Avoiding the Default Strategy Where All of Your Content Development/ Acquisitions Are One-Offs

Either your strategy in meeting the “Learning ’cause they gotta soon be Performing” needs of key target audiences – or everyone on the payroll – is “by design” or “by chance” – or a blend of the two. I’d generally recommend a blend – as much of what could be on someone’s Learning/ Training Path and what Results would be achieved from some formal treatment – just isn’t worth the Investment from a business perspective.

Most Enterprises seem to approach learning development/ acquisition with a “one-off” approach – rapidly. One rapid fire, aim, ready effort after the next. Usually in response to a client who has a need RIGHT NOW!!! Leaving content that is gapped and overlapped – at tremendous cost to the shareholders – remember them?

But that’s what happens when you don’t have something akin to a Curriculum Architecture Design to insure that gaps and overlaps are either avoided – or deliberate. And also what happens when one effort cannot use content from previous efforts and investments in the development and/or acquisition of content.

And that’s not good stewardship – in case that matters to you, your Enterprise and/or to the shareholders whose equity is funding all that you do. And then everyone lives with the consequences of that approach.

Gaps and Overlaps are costly in terms of additional costs for redundant development and/or missed opportunities to share common content – as is or after modification (to make it authentic enough). They – gaps and overlaps – can be both deliberate and avoided.

And when a gap is deliberate – left to Un-Structured OJT or Informal Learning – then business decisions can be made as to how to best enable that approach – that deliberate approach. Including just how informal will we leave it – that gap?

We could: not even bring it up, or mention it, and leave it to the learners and their management to just figure it out.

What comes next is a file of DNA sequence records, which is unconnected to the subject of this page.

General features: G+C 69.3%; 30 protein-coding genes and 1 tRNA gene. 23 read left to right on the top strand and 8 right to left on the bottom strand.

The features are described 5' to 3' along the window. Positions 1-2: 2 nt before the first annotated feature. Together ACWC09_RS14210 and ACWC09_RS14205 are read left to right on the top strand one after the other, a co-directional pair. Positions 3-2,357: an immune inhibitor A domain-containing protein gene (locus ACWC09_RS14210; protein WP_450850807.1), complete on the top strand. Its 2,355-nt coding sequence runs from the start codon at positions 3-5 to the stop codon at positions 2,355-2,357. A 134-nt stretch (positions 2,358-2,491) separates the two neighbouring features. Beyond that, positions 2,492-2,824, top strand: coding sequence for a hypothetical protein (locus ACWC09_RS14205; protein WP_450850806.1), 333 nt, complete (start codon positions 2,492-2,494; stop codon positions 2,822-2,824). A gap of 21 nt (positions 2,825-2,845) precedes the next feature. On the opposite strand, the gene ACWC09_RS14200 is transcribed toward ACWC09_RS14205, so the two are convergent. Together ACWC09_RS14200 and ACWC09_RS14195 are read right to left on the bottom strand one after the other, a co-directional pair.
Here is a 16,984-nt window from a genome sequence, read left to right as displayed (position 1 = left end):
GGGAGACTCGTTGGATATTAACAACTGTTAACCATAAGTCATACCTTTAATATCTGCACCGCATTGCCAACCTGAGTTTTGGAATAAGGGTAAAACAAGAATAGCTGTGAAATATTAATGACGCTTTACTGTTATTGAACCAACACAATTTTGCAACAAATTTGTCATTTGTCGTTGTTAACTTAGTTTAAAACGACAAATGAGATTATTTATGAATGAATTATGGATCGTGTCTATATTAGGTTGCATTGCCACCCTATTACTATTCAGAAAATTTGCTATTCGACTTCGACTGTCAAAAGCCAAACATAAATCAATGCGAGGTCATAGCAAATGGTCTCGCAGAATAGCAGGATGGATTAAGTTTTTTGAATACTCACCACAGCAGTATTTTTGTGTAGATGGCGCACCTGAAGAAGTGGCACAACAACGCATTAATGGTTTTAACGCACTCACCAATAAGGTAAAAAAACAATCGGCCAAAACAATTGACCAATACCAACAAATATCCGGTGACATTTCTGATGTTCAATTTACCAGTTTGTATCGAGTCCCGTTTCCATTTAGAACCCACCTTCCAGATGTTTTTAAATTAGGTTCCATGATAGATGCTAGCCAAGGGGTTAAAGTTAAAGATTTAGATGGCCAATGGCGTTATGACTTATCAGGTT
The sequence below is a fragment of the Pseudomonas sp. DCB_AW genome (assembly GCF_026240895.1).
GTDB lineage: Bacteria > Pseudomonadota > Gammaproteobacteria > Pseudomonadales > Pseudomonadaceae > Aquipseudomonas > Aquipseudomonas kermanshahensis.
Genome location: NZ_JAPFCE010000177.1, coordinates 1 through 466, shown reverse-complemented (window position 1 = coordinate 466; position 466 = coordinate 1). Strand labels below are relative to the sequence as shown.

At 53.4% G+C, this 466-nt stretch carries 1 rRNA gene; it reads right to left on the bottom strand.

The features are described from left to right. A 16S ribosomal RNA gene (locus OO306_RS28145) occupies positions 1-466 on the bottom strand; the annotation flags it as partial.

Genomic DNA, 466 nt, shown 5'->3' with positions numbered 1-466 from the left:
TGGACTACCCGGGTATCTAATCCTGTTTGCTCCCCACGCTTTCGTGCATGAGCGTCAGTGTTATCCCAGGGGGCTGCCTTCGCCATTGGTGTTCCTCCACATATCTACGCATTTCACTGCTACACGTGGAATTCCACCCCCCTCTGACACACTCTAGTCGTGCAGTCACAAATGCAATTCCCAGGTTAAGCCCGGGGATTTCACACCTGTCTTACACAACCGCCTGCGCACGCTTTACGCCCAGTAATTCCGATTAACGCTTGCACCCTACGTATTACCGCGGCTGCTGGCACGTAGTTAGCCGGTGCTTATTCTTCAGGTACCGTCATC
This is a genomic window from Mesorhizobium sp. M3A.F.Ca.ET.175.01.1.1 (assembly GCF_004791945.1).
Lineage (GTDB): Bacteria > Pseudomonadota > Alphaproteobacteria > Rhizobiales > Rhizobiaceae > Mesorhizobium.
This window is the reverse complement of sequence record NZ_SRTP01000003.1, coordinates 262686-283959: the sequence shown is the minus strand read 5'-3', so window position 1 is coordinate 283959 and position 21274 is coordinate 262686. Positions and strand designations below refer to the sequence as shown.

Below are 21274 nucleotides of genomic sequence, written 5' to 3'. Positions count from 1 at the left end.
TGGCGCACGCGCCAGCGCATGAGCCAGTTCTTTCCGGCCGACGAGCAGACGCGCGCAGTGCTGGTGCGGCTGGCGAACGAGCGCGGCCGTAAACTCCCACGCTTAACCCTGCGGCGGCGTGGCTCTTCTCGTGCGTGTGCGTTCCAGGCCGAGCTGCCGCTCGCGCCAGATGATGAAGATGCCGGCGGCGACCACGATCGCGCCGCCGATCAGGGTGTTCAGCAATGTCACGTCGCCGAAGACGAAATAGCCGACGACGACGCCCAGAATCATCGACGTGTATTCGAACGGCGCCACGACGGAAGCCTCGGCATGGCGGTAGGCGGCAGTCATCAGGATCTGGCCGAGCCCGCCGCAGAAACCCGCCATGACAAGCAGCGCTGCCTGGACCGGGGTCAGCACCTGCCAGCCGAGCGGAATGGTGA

We could: name it and let them go from there.

We could: name it and define it and its content boundaries – after all, it is a piece in the puzzle of content related to performance competence – and so while there are some things we need to just leave to total chance, to informal means – we shouldn’t be stupid about it. Give them some clues!

We could: name it and show its place in a Learning Continuum/ Learning Path/ Training Path, etc. Put it in the suggested sequence on a visible Path or in the list of Training/Learning to consider in the Planning Tools we have – online and/or on paper.

Without a blueprint – which BTW is what I called one of the key result of Curriculum Architecture Designs back in the day – before I started creating Paths too – for the Learners and their Managers. Those blueprints were for the suppliers of content – giving them their framework for moving forward – to avoid overlaps or gaps – unless by design. That was addressed in the Training Magazine article back in September 1984 – see that here.

If you are going to leave certain content that could be but should not be – and will not be – to Unstructured OJT or Informal Learning – what are your options?

We could: look at everything we have left unattended to or intend to leave unattended to – and then decide “with our business logic and thinking caps on”  what the implications are for our current state in leaving those unattended to. Is that positive – or negative – or both (another blend in the mix of considerations and results)? Perhaps we’ll want to better enable that approach – using Informal Learning as the mechanism to getting after Performance Competence.

What is Performance Competence – in an Enterprise Learning Context?

It is the ability to perform tasks to produce outputs to stakeholder requirements.

In my view anyway.

It’s not about activities. It’s about results – worthy accomplishments – that meet stakeholder requirements. Which is a target you’ll never hit without doing some analysis. And having a plan. And the methods and infrastructure to accomplish this. It’s been done before. I’ve been doing this since 1982.

# # #

One comment on “Avoiding the Default Strategy Where All of Your Content Development/ Acquisitions Are One-Offs

  1. Pingback: Learning Isn’t “An Event” – But Instruction Might Be a Chain of Events | EPPIC - Pursuing Performance

Leave a Reply

Please log in using one of these methods to post your comment:

WordPress.com Logo

You are commenting using your WordPress.com account. Log Out /  Change )

Facebook photo

You are commenting using your Facebook account. Log Out /  Change )

Connecting to %s

This site uses Akismet to reduce spam. Learn how your comment data is processed.